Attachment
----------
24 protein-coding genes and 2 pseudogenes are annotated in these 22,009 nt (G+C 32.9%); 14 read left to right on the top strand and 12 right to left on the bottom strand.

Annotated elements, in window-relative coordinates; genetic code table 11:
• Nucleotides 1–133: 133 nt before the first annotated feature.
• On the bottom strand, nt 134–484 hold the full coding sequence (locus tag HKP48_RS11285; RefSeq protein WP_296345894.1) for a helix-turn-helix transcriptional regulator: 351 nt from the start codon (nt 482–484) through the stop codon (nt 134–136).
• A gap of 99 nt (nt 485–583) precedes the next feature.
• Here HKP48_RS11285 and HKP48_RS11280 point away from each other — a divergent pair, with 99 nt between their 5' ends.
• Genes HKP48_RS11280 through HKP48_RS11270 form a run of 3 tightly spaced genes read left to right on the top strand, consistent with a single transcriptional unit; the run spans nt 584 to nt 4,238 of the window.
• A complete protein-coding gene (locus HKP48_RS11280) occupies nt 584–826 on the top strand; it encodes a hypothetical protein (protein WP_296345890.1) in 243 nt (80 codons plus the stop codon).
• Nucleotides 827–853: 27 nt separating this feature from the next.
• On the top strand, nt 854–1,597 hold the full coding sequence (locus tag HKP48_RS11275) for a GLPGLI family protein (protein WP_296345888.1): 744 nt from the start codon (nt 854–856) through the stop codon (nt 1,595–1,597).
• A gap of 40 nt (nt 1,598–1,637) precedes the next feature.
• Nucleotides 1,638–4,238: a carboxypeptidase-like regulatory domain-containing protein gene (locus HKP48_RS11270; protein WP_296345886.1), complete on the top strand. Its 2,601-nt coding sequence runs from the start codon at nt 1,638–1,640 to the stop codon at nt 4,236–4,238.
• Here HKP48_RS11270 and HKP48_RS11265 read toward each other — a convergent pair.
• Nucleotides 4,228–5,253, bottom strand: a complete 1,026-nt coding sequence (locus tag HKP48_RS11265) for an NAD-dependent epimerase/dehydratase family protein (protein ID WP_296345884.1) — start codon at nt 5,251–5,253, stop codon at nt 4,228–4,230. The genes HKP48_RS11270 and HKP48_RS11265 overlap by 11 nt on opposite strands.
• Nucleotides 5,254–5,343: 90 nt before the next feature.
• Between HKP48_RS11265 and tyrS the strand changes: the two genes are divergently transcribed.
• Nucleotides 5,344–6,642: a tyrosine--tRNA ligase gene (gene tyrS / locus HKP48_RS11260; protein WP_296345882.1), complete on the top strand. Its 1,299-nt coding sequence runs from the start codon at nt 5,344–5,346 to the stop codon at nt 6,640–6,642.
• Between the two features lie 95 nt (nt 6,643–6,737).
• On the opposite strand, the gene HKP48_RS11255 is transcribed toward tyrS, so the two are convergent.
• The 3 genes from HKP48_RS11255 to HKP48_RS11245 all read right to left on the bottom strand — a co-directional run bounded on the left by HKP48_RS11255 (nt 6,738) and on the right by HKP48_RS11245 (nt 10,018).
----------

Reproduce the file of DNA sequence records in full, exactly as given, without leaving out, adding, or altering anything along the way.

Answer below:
24 protein-coding genes and 2 pseudogenes are annotated in these 22,009 nt (G+C 32.9%); 14 read left to right on the top strand and 12 right to left on the bottom strand.

Annotated elements, in window-relative coordinates; genetic code table 11:
• Nucleotides 1–133: 133 nt before the first annotated feature.
• On the bottom strand, nt 134–484 hold the full coding sequence (locus tag HKP48_RS11285; RefSeq protein WP_296345894.1) for a helix-turn-helix transcriptional regulator: 351 nt from the start codon (nt 482–484) through the stop codon (nt 134–136).
• A gap of 99 nt (nt 485–583) precedes the next feature.
• Here HKP48_RS11285 and HKP48_RS11280 point away from each other — a divergent pair, with 99 nt between their 5' ends.
• Genes HKP48_RS11280 through HKP48_RS11270 form a run of 3 tightly spaced genes read left to right on the top strand, consistent with a single transcriptional unit; the run spans nt 584 to nt 4,238 of the window.
• A complete protein-coding gene (locus HKP48_RS11280) occupies nt 584–826 on the top strand; it encodes a hypothetical protein (protein WP_296345890.1) in 243 nt (80 codons plus the stop codon).
• Nucleotides 827–853: 27 nt separating this feature from the next.
• On the top strand, nt 854–1,597 hold the full coding sequence (locus tag HKP48_RS11275) for a GLPGLI family protein (protein WP_296345888.1): 744 nt from the start codon (nt 854–856) through the stop codon (nt 1,595–1,597).
• A gap of 40 nt (nt 1,598–1,637) precedes the next feature.
• Nucleotides 1,638–4,238: a carboxypeptidase-like regulatory domain-containing protein gene (locus HKP48_RS11270; protein WP_296345886.1), complete on the top strand. Its 2,601-nt coding sequence runs from the start codon at nt 1,638–1,640 to the stop codon at nt 4,236–4,238.
• Here HKP48_RS11270 and HKP48_RS11265 read toward each other — a convergent pair.
• Nucleotides 4,228–5,253, bottom strand: a complete 1,026-nt coding sequence (locus tag HKP48_RS11265) for an NAD-dependent epimerase/dehydratase family protein (protein ID WP_296345884.1) — start codon at nt 5,251–5,253, stop codon at nt 4,228–4,230. The genes HKP48_RS11270 and HKP48_RS11265 overlap by 11 nt on opposite strands.
• Nucleotides 5,254–5,343: 90 nt before the next feature.
• Between HKP48_RS11265 and tyrS the strand changes: the two genes are divergently transcribed.
• Nucleotides 5,344–6,642: a tyrosine--tRNA ligase gene (gene tyrS / locus HKP48_RS11260; protein WP_296345882.1), complete on the top strand. Its 1,299-nt coding sequence runs from the start codon at nt 5,344–5,346 to the stop codon at nt 6,640–6,642.
• Between the two features lie 95 nt (nt 6,643–6,737).
• On the opposite strand, the gene HKP48_RS11255 is transcribed toward tyrS, so the two are convergent.
• The 3 genes from HKP48_RS11255 to HKP48_RS11245 all read right to left on the bottom strand — a co-directional run bounded on the left by HKP48_RS11255 (nt 6,738) and on the right by HKP48_RS11245 (nt 10,018).